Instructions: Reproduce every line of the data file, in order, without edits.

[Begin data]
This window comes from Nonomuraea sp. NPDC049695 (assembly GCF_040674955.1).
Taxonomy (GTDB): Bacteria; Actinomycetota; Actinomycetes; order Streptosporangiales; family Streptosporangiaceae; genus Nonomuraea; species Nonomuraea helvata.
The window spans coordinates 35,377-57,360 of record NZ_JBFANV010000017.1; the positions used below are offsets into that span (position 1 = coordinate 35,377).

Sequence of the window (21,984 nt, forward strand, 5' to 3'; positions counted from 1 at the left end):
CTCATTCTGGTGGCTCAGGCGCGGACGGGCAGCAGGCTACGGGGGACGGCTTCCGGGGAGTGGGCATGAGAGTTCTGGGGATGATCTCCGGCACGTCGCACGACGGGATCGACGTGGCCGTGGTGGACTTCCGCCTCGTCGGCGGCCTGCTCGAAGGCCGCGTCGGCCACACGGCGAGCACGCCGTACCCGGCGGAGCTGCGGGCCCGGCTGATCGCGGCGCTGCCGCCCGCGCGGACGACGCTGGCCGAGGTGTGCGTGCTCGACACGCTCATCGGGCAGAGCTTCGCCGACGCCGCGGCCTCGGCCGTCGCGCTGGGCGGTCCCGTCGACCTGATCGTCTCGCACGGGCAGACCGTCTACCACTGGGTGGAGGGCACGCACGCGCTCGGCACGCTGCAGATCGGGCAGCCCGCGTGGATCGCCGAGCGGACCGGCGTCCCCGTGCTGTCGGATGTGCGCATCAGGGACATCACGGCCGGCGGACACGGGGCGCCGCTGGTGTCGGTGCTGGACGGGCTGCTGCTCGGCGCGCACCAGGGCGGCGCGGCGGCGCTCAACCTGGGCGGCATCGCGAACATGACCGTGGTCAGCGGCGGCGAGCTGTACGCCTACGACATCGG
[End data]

This window comes from Nonomuraea sp. NPDC049695 (assembly GCF_040674955.1).
Taxonomy (GTDB): Bacteria; Actinomycetota; Actinomycetes; order Streptosporangiales; family Streptosporangiaceae; genus Nonomuraea; species Nonomuraea helvata.
The window spans coordinates 35,377-57,360 of record NZ_JBFANV010000017.1; the positions used below are offsets into that span (position 1 = coordinate 35,377).

Sequence of the window (21,984 nt, forward strand, 5' to 3'; positions counted from 1 at the left end):
CTCATTCTGGTGGCTCAGGCGCGGACGGGCAGCAGGCTACGGGGGACGGCTTCCGGGGAGTGGGCATGAGAGTTCTGGGGATGATCTCCGGCACGTCGCACGACGGGATCGACGTGGCCGTGGTGGACTTCCGCCTCGTCGGCGGCCTGCTCGAAGGCCGCGTCGGCCACACGGCGAGCACGCCGTACCCGGCGGAGCTGCGGGCCCGGCTGATCGCGGCGCTGCCGCCCGCGCGGACGACGCTGGCCGAGGTGTGCGTGCTCGACACGCTCATCGGGCAGAGCTTCGCCGACGCCGCGGCCTCGGCCGTCGCGCTGGGCGGTCCCGTCGACCTGATCGTCTCGCACGGGCAGACCGTCTACCACTGGGTGGAGGGCACGCACGCGCTCGGCACGCTGCAGATCGGGCAGCCCGCGTGGATCGCCGAGCGGACCGGCGTCCCCGTGCTGTCGGATGTGCGCATCAGGGACATCACGGCCGGCGGACACGGGGCGCCGCTGGTGTCGGTGCTGGACGGGCTGCTGCTCGGCGCGCACCAGGGCGGCGCGGCGGCGCTCAACCTGGGCGGCATCGCGAACATGACCGTGGTCAGCGGCGGCGAGCTGTACGCCTACGACATCGG